Teach children to compete with their own personal best – If it’s running, point out that they are faster or they ran farther than they did before. Again, helpful to focus on their effort, progress and practice.

Start teaching to win and lose at games and sports – Being comfortable with winning and losing at games and sports can carry over towards this push to be the first or the best. Here is a post about learning to manage that competition.

When Children Argue, Build Their Skills

Zwei Kinder streiten sich

So often when children argue, parents intervene and solve the issue. Two children are arguing over a toy, a parent enters and decides who gets the toy and what the other child should do while they wait. Or, two children are arguing over who goes first, a parent comes in and picks which one while giving empathy or direction to the other.

When parents intervene and fix, the children are missing out on a golden opportunity to learn the skills needed to solve such social conflicts. Rather than intervene and fix, it should be intervene and teach the needed skills.

When children are arguing, a good first steps is often empathy all around. If my girls are arguing over a ball I might start with, “I know you are both frustrated, I could hear you from down the hall. You both want that toy.” This also teaches children to start with empathy which is often helpful.

Teach them to listen to each other’s words. This might be, “Did you hear your brother? He said, ‘stop.’ What does that mean to you?” or, “I heard her screaming. She clearly doesn’t like that.” You are reinforcing the other’s words to each child. Often, by the time children are arguing, they aren’t listening well.

If needed, teach them to speak up for themselves.  Many children are all over this one, they speak up for themselves quite well. If your child is on the quiet side, you might have to coax some words out of them or give them some words to say, so they can at least hold their own. You might follow this up with reinforcing their new words to the other. It can be helpful to teach your child to use an assertive voice in conflicts.

Once they feel understood or heard, the next step is to help them focus on solutions. You might ask them each to give an idea, or you might suggest a few ideas and discuss. You might teach them to weigh their options and negotiate together. The goal is to give them ways to find solutions and work through the issue together, rather than giving them the solution. This may take time and effort; it may take more empathy. It may also include taking a break and coming back to problem solving once children are calm.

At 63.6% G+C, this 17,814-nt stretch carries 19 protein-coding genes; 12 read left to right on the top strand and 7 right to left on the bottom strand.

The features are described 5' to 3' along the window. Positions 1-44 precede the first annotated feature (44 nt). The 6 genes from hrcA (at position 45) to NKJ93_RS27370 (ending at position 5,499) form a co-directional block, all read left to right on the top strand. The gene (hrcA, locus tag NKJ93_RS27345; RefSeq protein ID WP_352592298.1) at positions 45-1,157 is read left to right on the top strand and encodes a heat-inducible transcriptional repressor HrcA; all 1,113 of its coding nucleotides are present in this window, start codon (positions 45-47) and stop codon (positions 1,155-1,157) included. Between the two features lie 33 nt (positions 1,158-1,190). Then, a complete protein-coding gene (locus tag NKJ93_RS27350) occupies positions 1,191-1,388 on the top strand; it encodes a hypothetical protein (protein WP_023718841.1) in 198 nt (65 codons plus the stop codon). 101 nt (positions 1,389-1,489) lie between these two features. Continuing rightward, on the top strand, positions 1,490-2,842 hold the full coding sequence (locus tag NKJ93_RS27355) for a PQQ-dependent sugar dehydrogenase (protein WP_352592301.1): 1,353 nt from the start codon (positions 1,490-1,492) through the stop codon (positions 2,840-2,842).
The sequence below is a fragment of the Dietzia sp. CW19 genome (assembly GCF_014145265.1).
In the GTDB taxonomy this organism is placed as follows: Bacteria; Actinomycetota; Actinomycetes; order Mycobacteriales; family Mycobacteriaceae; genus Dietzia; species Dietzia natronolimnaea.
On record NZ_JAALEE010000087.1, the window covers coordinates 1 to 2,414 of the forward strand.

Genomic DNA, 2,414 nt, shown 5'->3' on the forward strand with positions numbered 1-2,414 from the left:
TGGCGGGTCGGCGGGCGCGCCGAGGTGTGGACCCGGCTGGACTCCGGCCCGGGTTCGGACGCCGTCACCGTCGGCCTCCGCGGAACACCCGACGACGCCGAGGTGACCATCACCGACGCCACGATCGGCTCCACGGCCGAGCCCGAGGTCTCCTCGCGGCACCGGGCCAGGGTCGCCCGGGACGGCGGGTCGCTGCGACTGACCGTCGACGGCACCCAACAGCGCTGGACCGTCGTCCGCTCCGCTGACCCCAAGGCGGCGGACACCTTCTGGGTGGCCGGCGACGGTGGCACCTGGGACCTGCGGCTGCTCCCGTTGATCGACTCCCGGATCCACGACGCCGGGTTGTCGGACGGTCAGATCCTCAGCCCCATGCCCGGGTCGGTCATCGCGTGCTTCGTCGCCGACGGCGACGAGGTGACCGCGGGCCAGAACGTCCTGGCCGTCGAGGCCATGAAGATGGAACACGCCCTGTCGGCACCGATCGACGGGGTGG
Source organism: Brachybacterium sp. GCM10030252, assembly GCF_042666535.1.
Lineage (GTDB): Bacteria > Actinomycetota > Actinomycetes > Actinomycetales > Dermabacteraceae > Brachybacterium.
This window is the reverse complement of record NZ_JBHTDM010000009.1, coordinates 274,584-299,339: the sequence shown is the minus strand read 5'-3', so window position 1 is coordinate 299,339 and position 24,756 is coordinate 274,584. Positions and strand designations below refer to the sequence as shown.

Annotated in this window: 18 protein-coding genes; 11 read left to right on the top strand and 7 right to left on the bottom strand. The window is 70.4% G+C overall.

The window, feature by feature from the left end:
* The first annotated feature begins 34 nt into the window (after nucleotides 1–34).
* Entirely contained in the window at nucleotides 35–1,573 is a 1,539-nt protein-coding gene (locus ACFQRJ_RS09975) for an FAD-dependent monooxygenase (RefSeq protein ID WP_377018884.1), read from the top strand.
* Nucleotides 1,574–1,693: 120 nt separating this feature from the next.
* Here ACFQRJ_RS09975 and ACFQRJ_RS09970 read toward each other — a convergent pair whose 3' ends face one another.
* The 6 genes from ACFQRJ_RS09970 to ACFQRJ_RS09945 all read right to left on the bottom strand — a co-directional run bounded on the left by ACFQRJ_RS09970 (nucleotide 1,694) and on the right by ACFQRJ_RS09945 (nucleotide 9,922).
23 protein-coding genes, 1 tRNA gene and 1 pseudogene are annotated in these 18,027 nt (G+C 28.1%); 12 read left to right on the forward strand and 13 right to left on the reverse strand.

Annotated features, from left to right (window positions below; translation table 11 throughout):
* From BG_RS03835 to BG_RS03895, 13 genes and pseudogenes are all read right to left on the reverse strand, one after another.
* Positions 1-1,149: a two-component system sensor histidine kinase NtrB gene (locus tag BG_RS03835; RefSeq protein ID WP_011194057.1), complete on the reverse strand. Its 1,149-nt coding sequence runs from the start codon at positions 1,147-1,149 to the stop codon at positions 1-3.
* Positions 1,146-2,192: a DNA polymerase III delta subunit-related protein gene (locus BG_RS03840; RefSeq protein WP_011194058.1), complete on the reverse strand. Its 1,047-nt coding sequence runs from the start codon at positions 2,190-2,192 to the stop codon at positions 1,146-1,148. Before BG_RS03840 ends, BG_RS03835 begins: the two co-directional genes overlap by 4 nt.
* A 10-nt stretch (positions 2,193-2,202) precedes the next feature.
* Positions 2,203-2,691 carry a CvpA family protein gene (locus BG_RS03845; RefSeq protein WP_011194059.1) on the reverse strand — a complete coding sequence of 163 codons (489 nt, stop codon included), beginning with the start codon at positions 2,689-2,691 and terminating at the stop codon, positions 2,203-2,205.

If the problem solving process continues to be difficult, you might step back and coach them to be more flexible thinkers. These ideas for teaching flexible thinking are best done out of the moment, when all are calm.

  • Brainstorm options – Out of the moment of conflict, teach them how to brainstorm. This can be saying, “we don’t have time for bath tonight. Let’s think of three ways to you can get clean before school tomorrow.” Answers might include taking a quick shower, using a washcloth at the sink or taking a bath in the morning. On a game night you might say, “everyone wants to play different games. Let’s think of three ways we can settle this.” Answers might include one game each night for three nights, starting early or playing Rock, Paper, Scissors to decide. When brainstorming, it is fine to include funny or crazy answers.
  • Plan A/Plan B – You might model Plan A/Plan B language several times before you ask them to problem solve this way. You might say, “we were supposed to run three errands today, but we only got to two, and we are running out of time. That was our Plan A, and we need a Plan B.”
  • Big problem/Little problem – It can be helpful to have children decide what are big problems, and what are little problems. In our house big problems may take a few days to solve, or several people. A few days later, someone might be upset. Little problems might only take one or two people, and a little while to solve. No one is upset about it a day later. Point out big problems and little problems in life. Then have children try to categorize their own problems.
  • Play games that require flexible thinking and discuss – This includes Labyrinth (by Ravensburger), Gobblet, Connect Four and Rush Hour Jr.. In all of these games, players have a plan and then it gets knocked out, and they have to make another plan. This may happen several times in each game. While you play, at least occasionally point out having to make a new plan or come up with new solutions.

When children are able to work through arguments, be sure to give them descriptive praise for their efforts, negotiation, flexibility or cooperation. Here is a post about descriptive praise.